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Thursday, August 29, 2013
More Wild West Exodus Buildings
Here's a look at another project I've been working on forOutlaw Miniatures.These buildings are for an upcoming demo table. They're fronts, and will line the sides to form a town street, perfect for a showdown at high noon.
Building the Buildings
I haven't really done any step-by steps for the Wild West buildings, so here's a little insight into their underlying construction.
Once I frame out the basic structure with foam core, I build up a boardwalk by stacking a few layers. These are glued to the building front, and the sides are framed out with basswood strips. The stairs are also made from layered foam core, with basswood siding and trimmed popsicle sticks for the tops.
The siding is done with textured basswood panels– in this case it's angled siding. I trim the pieces to fit the building and cut out holes for the windows. The windows themselves are plastic model railroad windows (O-Scale, I think).
I also cut a space in the siding for the doors. The doors are my own scratch-built and resin-cast creations.
If the building has a balcony, I'll add that next, using foam core for the flooring and square basswood for the support posts. The posts extend up oast the floor because they will also form the corner posts of the railing. In this shot you can also see some brick-textured styrene that I used for the building's foundation below the wood siding. The bank above uses this for the entire first story; banks need to be a little more sturdy.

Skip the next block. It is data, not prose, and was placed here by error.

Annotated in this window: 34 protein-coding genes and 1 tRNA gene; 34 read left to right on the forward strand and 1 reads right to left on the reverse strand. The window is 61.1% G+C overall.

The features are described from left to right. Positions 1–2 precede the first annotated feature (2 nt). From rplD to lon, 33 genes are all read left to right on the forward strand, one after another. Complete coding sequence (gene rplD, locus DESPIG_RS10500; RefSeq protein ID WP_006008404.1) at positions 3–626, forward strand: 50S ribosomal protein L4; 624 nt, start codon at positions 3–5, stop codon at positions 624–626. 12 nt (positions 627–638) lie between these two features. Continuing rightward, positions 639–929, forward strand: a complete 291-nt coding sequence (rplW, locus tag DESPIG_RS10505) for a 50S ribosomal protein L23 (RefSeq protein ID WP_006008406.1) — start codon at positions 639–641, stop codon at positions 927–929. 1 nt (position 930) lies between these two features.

To plank the boardwalk and balcony I use more popsicle sticks, trimmed to size and distressed. These are also cut to fit around the posts.
The front wall of the building usually extends above the roof to accommodate the sign. The top is framed with thick styrene and basswood. The styrene is scored with a knife to create the wood grain texture. The roof itself has been covered with rivet-punched styrene sheets resembling a sheet metal structure.
For the railings, I mark and drill out small holes for the balusters.
The balusters are cut from thin matchsticks.
The balusters are pushed into the holes and a strip of thin, square basswood is glued overtop to form the railing.
For the finishing touch, I insert a pin into the corner post and glue a round bead overtop.
With the railing complete, I add the tech details like wiring, lights, and neon signs.
In an upcoming post I'll show off the finished building, along with a terrain tutorial for painting neon signs.